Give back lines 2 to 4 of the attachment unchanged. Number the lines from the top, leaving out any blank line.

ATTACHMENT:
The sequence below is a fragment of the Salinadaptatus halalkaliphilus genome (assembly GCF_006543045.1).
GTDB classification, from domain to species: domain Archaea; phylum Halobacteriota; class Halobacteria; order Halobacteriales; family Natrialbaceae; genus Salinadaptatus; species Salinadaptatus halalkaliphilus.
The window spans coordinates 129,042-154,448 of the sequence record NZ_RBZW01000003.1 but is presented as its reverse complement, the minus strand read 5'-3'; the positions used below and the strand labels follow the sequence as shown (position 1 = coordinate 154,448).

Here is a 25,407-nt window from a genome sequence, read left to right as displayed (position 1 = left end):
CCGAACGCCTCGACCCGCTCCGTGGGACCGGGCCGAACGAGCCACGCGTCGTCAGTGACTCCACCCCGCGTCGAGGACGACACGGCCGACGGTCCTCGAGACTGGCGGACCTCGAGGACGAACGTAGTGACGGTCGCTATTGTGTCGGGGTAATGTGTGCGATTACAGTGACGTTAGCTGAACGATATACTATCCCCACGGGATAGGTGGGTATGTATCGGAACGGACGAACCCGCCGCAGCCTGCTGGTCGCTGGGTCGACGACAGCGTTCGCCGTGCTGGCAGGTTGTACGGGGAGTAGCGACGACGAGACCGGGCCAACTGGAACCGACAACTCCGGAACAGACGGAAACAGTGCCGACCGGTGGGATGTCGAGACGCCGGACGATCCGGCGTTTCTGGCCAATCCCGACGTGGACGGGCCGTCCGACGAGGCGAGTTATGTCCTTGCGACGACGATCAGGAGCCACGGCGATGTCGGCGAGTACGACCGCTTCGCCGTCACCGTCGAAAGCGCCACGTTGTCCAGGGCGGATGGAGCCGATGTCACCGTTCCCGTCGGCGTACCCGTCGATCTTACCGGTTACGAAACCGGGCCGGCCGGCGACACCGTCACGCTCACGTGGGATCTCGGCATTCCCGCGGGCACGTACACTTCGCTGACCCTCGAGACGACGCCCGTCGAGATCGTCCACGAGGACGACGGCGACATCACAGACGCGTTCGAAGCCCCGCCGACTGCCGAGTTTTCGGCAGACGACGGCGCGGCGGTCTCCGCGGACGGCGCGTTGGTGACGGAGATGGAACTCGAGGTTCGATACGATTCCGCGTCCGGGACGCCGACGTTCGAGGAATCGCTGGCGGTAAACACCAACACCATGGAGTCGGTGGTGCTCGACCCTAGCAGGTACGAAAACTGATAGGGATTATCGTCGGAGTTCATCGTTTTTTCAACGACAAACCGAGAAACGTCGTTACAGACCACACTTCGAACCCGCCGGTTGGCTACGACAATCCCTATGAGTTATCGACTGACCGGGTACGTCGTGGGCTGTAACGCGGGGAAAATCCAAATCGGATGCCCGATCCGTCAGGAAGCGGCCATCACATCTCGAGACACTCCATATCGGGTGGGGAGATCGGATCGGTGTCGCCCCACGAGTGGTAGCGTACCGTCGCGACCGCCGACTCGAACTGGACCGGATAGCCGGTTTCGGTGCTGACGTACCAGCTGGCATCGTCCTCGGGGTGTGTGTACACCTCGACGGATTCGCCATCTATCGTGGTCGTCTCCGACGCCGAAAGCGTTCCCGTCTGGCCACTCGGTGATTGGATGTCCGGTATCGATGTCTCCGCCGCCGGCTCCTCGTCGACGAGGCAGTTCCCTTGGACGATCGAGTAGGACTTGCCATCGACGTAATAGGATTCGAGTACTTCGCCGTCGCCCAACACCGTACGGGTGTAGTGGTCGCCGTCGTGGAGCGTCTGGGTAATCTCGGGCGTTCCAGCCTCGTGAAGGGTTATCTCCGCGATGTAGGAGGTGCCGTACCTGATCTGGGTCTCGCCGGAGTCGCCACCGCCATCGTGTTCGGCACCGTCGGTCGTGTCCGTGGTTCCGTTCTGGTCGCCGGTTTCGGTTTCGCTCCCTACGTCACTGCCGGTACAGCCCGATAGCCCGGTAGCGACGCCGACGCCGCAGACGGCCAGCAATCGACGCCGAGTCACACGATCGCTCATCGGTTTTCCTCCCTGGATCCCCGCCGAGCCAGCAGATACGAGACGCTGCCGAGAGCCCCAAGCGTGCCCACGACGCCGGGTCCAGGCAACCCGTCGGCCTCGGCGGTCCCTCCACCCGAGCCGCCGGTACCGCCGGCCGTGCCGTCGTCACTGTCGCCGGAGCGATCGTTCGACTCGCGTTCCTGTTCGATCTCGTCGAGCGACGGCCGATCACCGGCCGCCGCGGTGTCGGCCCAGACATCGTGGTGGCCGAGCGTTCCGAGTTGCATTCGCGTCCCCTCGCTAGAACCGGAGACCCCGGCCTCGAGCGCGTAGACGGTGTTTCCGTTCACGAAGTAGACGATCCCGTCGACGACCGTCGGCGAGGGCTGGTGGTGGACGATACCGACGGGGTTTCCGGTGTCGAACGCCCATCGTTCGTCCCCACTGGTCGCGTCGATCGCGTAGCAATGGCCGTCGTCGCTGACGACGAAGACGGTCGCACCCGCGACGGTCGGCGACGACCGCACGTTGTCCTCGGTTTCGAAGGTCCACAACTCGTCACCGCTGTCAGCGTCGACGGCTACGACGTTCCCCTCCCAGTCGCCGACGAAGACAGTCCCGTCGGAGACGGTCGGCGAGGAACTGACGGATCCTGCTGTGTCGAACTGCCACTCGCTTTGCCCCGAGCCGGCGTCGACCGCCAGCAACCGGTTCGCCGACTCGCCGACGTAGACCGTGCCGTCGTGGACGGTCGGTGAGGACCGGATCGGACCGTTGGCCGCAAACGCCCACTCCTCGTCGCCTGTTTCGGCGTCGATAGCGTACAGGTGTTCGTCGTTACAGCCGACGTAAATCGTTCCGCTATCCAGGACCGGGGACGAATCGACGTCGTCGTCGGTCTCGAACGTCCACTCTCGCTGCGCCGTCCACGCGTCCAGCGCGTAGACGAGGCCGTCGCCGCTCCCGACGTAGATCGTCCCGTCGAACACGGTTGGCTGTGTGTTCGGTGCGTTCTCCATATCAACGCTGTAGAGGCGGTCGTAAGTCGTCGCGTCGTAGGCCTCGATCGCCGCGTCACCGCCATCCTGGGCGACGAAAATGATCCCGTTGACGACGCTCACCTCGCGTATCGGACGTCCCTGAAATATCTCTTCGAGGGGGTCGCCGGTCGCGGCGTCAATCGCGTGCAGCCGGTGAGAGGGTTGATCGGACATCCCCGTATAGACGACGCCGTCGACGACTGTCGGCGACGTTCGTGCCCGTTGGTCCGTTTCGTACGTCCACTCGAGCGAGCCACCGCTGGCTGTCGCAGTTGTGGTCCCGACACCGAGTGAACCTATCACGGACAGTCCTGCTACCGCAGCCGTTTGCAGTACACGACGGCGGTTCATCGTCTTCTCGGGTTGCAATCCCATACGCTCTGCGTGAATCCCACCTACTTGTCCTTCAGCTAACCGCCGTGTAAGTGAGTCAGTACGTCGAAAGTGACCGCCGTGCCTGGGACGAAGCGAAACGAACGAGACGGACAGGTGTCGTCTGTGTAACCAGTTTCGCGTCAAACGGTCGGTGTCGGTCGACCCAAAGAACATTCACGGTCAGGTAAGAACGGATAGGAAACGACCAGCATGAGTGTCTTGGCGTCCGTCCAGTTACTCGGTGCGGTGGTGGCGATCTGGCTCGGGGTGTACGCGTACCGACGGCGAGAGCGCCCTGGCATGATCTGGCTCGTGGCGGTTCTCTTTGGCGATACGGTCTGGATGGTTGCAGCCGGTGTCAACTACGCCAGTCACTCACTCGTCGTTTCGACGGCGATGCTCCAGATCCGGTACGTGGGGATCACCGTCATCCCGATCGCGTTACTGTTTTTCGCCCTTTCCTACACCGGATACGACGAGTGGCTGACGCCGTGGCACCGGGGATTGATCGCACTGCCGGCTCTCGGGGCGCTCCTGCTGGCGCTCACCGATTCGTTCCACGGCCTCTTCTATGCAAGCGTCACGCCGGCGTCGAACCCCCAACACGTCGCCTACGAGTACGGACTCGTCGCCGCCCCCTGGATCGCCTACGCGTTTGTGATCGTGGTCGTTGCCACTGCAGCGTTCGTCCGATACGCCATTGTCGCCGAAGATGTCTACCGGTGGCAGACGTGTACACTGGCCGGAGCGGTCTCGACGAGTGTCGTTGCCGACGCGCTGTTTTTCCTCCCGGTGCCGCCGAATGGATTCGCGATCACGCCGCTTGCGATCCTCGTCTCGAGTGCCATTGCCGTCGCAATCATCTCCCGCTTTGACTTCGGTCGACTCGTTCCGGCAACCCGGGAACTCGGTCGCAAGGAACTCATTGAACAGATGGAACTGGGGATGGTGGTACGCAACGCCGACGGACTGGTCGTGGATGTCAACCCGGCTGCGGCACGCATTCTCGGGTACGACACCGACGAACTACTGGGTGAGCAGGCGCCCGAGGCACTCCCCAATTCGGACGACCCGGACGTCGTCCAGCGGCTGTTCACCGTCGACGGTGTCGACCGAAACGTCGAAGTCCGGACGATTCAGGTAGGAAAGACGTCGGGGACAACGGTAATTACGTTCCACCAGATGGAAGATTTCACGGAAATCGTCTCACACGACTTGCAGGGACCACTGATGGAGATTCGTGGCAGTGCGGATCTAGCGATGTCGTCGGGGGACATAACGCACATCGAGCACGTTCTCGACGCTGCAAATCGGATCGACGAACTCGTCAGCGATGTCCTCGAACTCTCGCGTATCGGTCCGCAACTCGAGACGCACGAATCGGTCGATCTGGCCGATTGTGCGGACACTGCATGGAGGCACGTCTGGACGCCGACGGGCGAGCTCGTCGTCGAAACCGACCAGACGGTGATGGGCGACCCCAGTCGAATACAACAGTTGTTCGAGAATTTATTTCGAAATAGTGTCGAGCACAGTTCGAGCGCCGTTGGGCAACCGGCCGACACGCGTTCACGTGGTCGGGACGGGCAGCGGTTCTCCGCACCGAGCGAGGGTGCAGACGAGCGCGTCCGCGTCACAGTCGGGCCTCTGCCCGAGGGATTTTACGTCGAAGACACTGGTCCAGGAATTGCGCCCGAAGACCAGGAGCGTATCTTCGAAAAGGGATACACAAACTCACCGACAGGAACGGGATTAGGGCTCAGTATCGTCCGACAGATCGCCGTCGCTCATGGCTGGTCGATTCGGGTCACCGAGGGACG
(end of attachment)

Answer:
GTDB classification, from domain to species: domain Archaea; phylum Halobacteriota; class Halobacteria; order Halobacteriales; family Natrialbaceae; genus Salinadaptatus; species Salinadaptatus halalkaliphilus.
The window spans coordinates 129,042-154,448 of the sequence record NZ_RBZW01000003.1 but is presented as its reverse complement, the minus strand read 5'-3'; the positions used below and the strand labels follow the sequence as shown (position 1 = coordinate 154,448).

Here is a 25,407-nt window from a genome sequence, read left to right as displayed (position 1 = left end):